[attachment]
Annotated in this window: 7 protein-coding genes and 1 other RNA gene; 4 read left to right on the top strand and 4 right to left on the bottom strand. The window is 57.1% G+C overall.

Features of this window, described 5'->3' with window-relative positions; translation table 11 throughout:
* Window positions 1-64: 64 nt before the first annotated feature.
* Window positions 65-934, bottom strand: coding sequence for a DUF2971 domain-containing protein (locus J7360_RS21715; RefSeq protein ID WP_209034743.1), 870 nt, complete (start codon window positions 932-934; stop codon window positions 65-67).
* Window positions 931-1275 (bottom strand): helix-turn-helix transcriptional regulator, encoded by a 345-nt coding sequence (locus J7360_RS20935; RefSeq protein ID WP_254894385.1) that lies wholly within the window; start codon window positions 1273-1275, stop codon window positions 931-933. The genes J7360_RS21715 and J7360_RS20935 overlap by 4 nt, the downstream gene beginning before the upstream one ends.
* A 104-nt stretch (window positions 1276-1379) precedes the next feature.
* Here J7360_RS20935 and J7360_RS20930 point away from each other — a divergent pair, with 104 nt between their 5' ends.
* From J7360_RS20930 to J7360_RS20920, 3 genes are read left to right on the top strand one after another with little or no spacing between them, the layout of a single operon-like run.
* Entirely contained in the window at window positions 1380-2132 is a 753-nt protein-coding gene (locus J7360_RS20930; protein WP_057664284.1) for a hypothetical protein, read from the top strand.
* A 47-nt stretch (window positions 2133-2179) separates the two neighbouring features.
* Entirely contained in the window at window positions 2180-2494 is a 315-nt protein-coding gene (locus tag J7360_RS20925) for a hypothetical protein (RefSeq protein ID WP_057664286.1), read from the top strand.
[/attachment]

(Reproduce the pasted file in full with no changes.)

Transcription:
Annotated in this window: 7 protein-coding genes and 1 other RNA gene; 4 read left to right on the top strand and 4 right to left on the bottom strand. The window is 57.1% G+C overall.

Features of this window, described 5'->3' with window-relative positions; translation table 11 throughout:
* Window positions 1-64: 64 nt before the first annotated feature.
* Window positions 65-934, bottom strand: coding sequence for a DUF2971 domain-containing protein (locus J7360_RS21715; RefSeq protein ID WP_209034743.1), 870 nt, complete (start codon window positions 932-934; stop codon window positions 65-67).
* Window positions 931-1275 (bottom strand): helix-turn-helix transcriptional regulator, encoded by a 345-nt coding sequence (locus J7360_RS20935; RefSeq protein ID WP_254894385.1) that lies wholly within the window; start codon window positions 1273-1275, stop codon window positions 931-933. The genes J7360_RS21715 and J7360_RS20935 overlap by 4 nt, the downstream gene beginning before the upstream one ends.
* A 104-nt stretch (window positions 1276-1379) precedes the next feature.
* Here J7360_RS20935 and J7360_RS20930 point away from each other — a divergent pair, with 104 nt between their 5' ends.
* From J7360_RS20930 to J7360_RS20920, 3 genes are read left to right on the top strand one after another with little or no spacing between them, the layout of a single operon-like run.
* Entirely contained in the window at window positions 1380-2132 is a 753-nt protein-coding gene (locus J7360_RS20930; protein WP_057664284.1) for a hypothetical protein, read from the top strand.
* A 47-nt stretch (window positions 2133-2179) separates the two neighbouring features.
* Entirely contained in the window at window positions 2180-2494 is a 315-nt protein-coding gene (locus tag J7360_RS20925) for a hypothetical protein (RefSeq protein ID WP_057664286.1), read from the top strand.